WASHINGTON - The U.S. Federal Deposit Insurance Corp. on Tuesday proposed changes to the way it determines how much it charges big banks to insure their deposits, with the aim of having large, higher-risk institutions pay bigger premiums.
Large financial institutions "pose unique and concentrated risks" to the deposit insurance fund, something that came to the fore during the U.S. financial crisis, the agency said in a news release.
"Events during the past two years have made clear the need for improvement in how well and how quickly we recognize and charge for risk," FDIC chairwoman Sheila Bair said in a statement. "This proposal is a significant improvement to how we do that."
Under the proposed changes, ratings of banks' long-term debt would no longer be used to measure risk and calculate insurance fees. Ratings of financial strength assigned to banks by government examiners still would be used, however. Other criteria such as the quality of a bank's risk management practices, could eventually also be used.
Two new risk "scorecards" for banks would be established: one for large institutions, with between US$10 billion and $50 billion in assets, and the other for "highly complex" institutions - defined as insured banks with more than $50 billion in assets that are owned by a parent company with assets exceeding $500 billion.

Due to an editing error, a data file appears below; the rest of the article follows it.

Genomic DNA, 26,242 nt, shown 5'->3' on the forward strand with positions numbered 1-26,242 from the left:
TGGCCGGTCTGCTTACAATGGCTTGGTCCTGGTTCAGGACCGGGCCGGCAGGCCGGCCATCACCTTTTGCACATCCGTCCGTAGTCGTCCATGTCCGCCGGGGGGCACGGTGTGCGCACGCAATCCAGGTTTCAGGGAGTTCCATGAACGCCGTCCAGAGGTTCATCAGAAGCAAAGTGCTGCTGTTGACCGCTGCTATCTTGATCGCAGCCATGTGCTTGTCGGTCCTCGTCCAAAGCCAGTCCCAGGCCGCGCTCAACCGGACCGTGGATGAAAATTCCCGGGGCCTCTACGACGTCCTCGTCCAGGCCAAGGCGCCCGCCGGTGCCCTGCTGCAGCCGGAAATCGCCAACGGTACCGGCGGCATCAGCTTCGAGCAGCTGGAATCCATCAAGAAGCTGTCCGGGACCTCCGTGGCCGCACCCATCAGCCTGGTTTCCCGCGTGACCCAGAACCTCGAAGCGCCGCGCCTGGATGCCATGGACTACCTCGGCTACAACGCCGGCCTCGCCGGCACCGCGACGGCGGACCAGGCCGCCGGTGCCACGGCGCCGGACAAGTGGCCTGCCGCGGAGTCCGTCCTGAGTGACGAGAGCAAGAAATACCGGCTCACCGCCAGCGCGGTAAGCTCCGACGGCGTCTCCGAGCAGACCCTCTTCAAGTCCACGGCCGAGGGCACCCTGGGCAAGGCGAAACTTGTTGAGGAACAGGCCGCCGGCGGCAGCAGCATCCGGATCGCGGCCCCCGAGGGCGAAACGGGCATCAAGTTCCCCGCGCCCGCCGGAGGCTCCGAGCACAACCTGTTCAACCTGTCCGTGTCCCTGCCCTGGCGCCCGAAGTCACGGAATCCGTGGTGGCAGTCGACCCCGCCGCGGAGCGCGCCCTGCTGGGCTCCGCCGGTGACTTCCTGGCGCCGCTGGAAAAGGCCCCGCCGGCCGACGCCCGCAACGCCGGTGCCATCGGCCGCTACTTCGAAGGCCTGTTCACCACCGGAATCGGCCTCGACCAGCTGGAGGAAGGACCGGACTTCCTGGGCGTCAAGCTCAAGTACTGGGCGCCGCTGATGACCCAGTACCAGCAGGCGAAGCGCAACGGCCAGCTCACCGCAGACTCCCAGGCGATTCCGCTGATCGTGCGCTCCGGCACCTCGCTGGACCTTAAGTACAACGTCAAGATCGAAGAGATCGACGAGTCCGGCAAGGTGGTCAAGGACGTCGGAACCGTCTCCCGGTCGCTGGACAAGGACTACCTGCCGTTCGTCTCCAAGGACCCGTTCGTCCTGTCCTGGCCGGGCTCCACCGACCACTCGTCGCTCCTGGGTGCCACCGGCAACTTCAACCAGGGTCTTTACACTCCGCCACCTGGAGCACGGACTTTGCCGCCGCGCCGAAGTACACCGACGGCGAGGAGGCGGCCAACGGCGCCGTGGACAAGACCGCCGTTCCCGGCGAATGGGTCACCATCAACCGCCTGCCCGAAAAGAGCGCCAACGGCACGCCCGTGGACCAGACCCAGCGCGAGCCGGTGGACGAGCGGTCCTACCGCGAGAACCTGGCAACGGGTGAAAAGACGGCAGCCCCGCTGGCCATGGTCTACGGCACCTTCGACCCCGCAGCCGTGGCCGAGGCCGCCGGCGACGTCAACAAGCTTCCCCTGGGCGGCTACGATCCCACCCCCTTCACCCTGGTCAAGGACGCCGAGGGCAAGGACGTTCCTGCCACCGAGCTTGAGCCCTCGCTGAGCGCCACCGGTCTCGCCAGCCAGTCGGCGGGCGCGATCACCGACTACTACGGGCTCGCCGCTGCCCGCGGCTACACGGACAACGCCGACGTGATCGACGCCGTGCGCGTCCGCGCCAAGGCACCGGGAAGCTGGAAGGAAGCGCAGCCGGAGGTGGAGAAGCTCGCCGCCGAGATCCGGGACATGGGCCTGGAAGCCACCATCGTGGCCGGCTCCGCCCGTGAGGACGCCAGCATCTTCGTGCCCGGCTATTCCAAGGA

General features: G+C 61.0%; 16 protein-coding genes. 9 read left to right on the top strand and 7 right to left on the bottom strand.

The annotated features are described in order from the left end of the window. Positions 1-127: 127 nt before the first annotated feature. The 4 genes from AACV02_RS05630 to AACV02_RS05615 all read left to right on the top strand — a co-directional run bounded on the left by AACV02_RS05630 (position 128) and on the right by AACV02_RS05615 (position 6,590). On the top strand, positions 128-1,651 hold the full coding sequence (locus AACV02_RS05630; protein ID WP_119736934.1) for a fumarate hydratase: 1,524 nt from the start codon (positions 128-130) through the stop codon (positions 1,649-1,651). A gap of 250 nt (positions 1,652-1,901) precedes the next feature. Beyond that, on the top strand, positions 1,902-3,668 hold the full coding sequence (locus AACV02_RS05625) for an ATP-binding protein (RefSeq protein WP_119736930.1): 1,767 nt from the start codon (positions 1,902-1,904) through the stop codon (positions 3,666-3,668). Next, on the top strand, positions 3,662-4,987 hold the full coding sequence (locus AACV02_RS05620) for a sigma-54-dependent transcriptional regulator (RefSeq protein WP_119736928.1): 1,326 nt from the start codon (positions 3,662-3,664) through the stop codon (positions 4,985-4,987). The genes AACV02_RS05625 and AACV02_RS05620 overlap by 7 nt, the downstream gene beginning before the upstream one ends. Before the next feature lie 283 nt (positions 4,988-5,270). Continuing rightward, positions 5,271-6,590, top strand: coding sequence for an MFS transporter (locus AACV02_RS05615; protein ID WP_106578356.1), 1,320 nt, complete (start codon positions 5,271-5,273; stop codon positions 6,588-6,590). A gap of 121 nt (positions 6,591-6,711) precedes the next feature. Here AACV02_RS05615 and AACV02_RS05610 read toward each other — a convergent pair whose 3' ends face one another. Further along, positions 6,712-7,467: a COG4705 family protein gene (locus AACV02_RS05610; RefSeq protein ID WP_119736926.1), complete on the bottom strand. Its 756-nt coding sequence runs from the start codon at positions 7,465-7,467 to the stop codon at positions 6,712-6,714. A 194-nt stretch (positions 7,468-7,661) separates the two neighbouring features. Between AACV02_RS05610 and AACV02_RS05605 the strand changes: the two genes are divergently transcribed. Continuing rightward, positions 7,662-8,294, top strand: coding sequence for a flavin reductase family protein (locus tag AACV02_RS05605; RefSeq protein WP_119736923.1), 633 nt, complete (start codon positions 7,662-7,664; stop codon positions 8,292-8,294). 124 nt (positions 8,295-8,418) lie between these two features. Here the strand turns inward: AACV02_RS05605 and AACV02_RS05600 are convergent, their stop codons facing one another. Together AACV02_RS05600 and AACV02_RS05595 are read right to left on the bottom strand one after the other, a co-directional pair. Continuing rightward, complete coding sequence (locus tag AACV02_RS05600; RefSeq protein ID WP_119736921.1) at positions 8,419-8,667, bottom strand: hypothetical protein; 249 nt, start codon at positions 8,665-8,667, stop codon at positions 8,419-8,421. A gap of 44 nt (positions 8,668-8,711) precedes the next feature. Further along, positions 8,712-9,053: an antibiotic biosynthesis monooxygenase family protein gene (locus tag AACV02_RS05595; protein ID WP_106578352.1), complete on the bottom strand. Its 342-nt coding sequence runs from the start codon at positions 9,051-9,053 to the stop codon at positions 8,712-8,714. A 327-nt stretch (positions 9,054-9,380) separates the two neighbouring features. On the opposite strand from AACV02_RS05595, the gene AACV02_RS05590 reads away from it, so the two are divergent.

The FDIC's board voted at a public meeting to solicit public comment on the proposal for 60 days. It could be formally adopted sometime after that, possibly with revisions.
The board also voted Tuesday to extend through year's end an unlimited government guarantee for special deposit accounts used by businesses. It was scheduled to expire on June 30.
The guarantee for non-interest-bearing "transaction" accounts is part of a program backing hundreds of billions of dollars in U.S. banks' debt that was put in by the FDIC at the height of the financial crisis in October 2008. The unlimited guarantee for the accounts supplanted the traditional $250,000 insurance limit.
Businesses often use the accounts for processing their payrolls and other transactions.
There were 140 U.S. bank failures last year, the highest annual tally since 1992 at the height of the savings and loan crisis, and they sapped billions of dollars out of the deposit insurance fund. It fell into the red last year, hitting a $20.9 billion deficit as of Dec. 31.
The FDIC expects the cost of resolving failed banks to grow to about $100 billion over the next four years.
The agency mandated last year that banks prepay about $45 billion in premiums, for 2010 through 2012, to replenish the insurance fund.